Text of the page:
Nilekani seems to have understood the real problem facing Infosys. He kept saying how much he respects Murthy who gave him his first job at Patni's in Pune and who is "the father of corporate governance in India". Infosys' chairman needs to keep massaging Murthy's ego if he has to survive. But Nilekani has to decide: Who is more important, Infosys or Murthy?

Nilekani has clarified he would remain in Infosys till stability is established. In these VUCA days, stability is unknown. Nilekani may have to remain in the company for ever!

Friday, August 25, 2017

Corporate misgovernance

A new type of risk has been identified. It is called 'Murthy Risk'. It refers to the danger of a creator becoming the destroyer of what was created by oneself. This risk arises from the creator's possessiveness and gets aggravated by a 'holier than thou' attitude.

The recent contretemps at Infosys has been pragmatically solved by Nandan Nilekani's re-entry into the company. The chairman, R.Seshasayee has been shown the door though he has politely welcomed the development himself. He has exhibited his grace which is in marked contrast to Murthy's grouchiness.

Why did Murthy behave the way he did towards Seshasayee? Before hazarding my unfounded and probably prejudiced guess, let a few things be said about Seshasayee. The Hindu once reported,

"His (Seshasayee's) reaction to his upcoming move at Leyland from managing director to executive vice-chairman (from April) is similarly clear-headed. “It's necessary for the sake of the organisation to have a succession,” he says. “The next generation is coming up and we must make space for them.”It's all part of the larger evolution of his life, as he puts it: “You have to constantly ask yourself — where do I find joy next?”"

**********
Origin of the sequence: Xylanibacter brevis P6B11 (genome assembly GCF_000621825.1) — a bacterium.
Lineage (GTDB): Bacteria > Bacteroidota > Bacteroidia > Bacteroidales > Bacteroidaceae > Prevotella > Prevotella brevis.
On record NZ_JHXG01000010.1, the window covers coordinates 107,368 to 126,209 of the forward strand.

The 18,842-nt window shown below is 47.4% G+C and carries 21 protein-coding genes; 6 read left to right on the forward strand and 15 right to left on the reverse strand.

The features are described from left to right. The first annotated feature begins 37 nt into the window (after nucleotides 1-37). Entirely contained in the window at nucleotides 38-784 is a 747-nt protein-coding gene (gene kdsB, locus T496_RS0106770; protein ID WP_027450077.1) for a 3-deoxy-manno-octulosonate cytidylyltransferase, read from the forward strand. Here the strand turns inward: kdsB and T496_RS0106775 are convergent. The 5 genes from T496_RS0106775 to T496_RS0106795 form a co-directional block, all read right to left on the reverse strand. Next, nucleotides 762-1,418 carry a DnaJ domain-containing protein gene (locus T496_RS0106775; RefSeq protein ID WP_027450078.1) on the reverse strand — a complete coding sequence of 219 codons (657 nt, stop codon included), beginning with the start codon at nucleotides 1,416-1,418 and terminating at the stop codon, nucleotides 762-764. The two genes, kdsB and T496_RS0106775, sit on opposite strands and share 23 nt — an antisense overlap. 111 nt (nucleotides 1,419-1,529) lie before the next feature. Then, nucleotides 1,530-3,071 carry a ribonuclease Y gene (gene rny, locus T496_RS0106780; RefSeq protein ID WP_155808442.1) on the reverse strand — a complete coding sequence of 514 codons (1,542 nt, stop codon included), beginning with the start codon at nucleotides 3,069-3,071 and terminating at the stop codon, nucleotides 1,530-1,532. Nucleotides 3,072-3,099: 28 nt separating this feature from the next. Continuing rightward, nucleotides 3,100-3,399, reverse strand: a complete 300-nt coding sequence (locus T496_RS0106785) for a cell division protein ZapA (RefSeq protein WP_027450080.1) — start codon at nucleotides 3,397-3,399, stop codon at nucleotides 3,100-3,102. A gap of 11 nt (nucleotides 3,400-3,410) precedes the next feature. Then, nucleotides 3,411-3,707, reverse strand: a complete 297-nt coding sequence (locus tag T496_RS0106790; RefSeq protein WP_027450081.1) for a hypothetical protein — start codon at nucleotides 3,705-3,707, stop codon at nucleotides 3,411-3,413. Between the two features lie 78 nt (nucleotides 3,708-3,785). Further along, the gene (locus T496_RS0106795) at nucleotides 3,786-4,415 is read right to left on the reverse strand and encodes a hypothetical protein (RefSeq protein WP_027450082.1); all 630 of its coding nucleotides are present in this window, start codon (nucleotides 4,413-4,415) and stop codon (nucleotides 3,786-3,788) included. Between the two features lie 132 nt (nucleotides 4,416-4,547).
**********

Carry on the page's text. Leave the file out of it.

Seshasayee has a mature relationship with any position he occupies. While doing justice to the job on hand, he does not expect the relationship to last long. It is reported that when promoters opposed some moves made by Infosys while he was the Chairman, he offered to resign, but the Board asked him to continue. The promoters (mainly Murthy) have taken a different position from the Board now and made him exit.

There is an old news-report which says,"At the Infosys conference this Monday , board chairman R Seshasayee praised Punita, saying a woman should not be judged by the profession of her husband." 

Punita Sinha is a Wharton-educated distinguished professional who happens to be the spouse of Jayant Sinha, a minister in Modi's cabinet. Murthy criticised the appointment of Punita Sinha as a director in Infosys Board on the ground that it was political. Murthy's contention was misogynistic and smacked of opportunism to place Seshasayee on the mat. When Murthy was the chairman, Larry Pressler was a director on the Board. (Pressler is an American politician.) Was that okay?

Nilekani has said, "This company will be a Board-managed company." He could have added, "This Board will be a promoters-managed or more precisely Murthy-managed Board."